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I have an Arduino based countdown timer that counts down the number of minutes remaining to an event and displays them on an LCD. Since the event's start time is fixed, I have to re-calculate my countdown duration and update a constant in the sketch every time I upload it.

Is it possible to calculate the duration on the PC and set the starting value for the timer automatically? Perhaps using some kind of pre-compile script? Or perhaps through some kind of debugging features?

I'm not interested in adding RTC or other hardware to this project b/c (1) I don't have it handy and (2) there's very limited physical space in the already assembled project.

I'm currently using the Arduino IDE but I would be open to solutions that use other IDEs, or external components.

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  • Send it through serial? – gre_gor May 31 '17 at 18:47
  • Using a RTC would be better in this case, as it always keeps time, even when the Arduino isn't powered. – Gerben May 31 '17 at 18:53
  • i would just use an ESP8266 to fetch the actual time from the web onboot. if you use epocs, you can just subtract the fetched value from the stored value to get "how much longer". this works across reboots and is immune to internal counter rollover. – dandavis May 31 '17 at 19:00
  • I am avoiding changing the hardware at this point b/c (1) I don't have it handy and (2) there's very limited physical space in the already assembled project. However the ideas are valid; for another planned project I will be adding both Wi-Fi and an RTC for exactly this purpose. – Jens Ehrich May 31 '17 at 19:11
  • @JensEhrich: if you have wifi+web, you don't need an RTC, just load time on each boot, takes 2 seconds... – dandavis May 31 '17 at 19:46
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The C compilers provide two macros that resolve to string literals: __DATE__ gives the time the file was compiled, and __TIME__ gives the current time of day. They output e.g. "May 31 2017" and "21:19:49"

You'd have to parse these string to get the time and do the calculations to get the remaining time.

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  • PC's date is not likely to be set for the future, can you elaborate on how this plan operates? – dandavis May 31 '17 at 18:48
  • You know the date and time of the event. You know the current time, through the __DATE__ and __TIME__ constants. Subtract the latter from the former, and you get the number of minutes remaining. (provided the device doesn't lose power, and uses the now wrong value of __DATE__ and __TIME__ – Gerben May 31 '17 at 18:52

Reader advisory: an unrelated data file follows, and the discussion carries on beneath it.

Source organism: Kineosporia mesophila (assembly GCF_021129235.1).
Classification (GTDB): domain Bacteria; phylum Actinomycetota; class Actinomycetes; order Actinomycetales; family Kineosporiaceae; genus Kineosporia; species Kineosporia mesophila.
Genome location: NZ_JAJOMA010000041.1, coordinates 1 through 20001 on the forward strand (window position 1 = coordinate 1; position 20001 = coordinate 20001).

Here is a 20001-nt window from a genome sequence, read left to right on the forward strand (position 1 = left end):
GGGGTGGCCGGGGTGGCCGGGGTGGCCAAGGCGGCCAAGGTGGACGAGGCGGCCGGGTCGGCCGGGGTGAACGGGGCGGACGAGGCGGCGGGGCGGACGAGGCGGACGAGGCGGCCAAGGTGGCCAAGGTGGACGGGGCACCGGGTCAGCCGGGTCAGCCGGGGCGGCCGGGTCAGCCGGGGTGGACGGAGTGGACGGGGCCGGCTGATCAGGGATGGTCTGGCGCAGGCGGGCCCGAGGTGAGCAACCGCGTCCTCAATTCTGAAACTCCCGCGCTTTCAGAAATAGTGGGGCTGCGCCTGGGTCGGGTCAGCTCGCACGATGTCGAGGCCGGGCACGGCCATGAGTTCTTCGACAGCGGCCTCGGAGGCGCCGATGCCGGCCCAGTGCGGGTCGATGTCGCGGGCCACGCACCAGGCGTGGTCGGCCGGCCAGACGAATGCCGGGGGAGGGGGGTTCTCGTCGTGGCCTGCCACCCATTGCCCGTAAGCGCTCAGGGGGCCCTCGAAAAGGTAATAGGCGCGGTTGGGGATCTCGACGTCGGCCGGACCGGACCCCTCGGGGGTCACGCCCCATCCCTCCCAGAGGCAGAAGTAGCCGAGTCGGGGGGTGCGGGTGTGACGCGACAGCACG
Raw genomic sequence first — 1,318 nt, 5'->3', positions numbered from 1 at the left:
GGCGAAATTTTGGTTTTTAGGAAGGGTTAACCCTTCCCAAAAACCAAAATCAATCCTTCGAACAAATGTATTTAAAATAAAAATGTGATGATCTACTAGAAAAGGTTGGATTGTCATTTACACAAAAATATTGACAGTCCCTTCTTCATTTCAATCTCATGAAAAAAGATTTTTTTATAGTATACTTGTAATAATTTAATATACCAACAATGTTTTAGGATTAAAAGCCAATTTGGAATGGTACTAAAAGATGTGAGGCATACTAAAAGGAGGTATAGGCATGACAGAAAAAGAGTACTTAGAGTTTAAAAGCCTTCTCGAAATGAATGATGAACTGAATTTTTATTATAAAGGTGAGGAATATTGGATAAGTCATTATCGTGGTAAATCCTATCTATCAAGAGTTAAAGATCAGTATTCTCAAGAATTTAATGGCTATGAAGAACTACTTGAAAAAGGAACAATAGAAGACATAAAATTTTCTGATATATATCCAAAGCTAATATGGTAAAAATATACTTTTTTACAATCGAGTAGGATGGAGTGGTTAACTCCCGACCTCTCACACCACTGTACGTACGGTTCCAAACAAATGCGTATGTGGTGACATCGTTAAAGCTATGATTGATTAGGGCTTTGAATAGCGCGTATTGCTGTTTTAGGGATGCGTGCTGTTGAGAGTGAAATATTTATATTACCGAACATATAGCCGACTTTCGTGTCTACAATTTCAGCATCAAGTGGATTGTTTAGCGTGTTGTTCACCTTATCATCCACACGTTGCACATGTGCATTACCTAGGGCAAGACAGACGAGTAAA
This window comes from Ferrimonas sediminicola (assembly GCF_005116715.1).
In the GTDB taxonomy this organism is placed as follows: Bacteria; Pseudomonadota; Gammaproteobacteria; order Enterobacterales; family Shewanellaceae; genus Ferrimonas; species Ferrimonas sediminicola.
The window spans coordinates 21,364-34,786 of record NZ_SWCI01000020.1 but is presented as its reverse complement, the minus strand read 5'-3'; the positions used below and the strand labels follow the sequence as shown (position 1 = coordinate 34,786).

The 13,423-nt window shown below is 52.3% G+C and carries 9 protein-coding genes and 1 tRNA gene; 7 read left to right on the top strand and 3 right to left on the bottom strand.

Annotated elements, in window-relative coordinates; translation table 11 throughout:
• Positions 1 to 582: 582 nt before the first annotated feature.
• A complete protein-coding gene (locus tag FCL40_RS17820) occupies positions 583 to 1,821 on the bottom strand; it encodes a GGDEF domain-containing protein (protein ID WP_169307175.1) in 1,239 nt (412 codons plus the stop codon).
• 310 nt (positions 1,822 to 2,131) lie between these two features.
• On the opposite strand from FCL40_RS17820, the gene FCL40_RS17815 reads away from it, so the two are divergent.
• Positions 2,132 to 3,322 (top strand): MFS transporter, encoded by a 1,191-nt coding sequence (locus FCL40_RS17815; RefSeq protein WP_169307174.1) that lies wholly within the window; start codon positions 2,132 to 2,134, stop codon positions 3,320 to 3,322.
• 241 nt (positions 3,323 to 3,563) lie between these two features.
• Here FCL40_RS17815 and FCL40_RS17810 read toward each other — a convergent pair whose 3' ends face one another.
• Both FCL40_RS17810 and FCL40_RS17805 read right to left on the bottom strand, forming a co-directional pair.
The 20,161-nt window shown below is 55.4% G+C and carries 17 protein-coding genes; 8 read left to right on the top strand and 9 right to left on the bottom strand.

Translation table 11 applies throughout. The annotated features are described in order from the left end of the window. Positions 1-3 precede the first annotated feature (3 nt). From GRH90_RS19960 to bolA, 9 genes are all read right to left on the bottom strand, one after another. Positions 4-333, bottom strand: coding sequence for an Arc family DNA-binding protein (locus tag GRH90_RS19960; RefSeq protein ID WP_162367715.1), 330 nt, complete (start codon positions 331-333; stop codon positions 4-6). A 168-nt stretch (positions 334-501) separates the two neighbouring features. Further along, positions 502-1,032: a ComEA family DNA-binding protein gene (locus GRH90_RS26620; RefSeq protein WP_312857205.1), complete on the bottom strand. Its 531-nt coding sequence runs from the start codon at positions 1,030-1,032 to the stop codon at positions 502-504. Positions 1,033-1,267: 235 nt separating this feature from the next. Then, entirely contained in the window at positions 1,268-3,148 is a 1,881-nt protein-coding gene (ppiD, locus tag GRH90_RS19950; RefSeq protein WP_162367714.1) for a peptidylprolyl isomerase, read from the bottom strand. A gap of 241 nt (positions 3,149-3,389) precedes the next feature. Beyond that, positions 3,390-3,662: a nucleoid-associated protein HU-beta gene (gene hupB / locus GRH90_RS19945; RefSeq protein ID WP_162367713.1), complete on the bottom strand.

• This is pretty much exactly what I was after. It will certainly solve the problem for this scenario; I'm aware of the clock reset issue, and have a battery backup on the timer already. – Jens Ehrich May 31 '17 at 18:59
  • I'd suggest using a time library to parse the string and to do the date difference math. – Gerben May 31 '17 at 19:42
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    IIRC TimeLib.h can work directly with these macros. – Majenko May 31 '17 at 21:12
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Store your time acquired the way Gerben is describing.

If you have a fixed future date, add that date with the compilation date (and calculate the number of seconds/hours).

Note however, this only works when you don't reset your Arduino, or might expect a power loss in the future. If this can happens, store the current time + event time in EEPROM.

Also, add some seconds in case accuracy is important between the compilation time and time for uploading/resetting the Arduino.

Also take into account that the normal way to get time is millis(), and this might cause overflows when used in calculations. So use a second counter to convert/check for overflows and convert to minutes/hours for example.e

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    Also, millis will start back from 0 after around 50 days. So you have to work around that if you want your countdown to be more that 50 days into the future. – Gerben May 31 '17 at 18:56
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    The tip for adjusting the seconds between compile and run is a good one, but I don't need that kind of accuracy here. The target duration is within the limits of millis() but I'm still tracking full hours with a separate counter anyway. Thanks Michel. – Jens Ehrich May 31 '17 at 19:04

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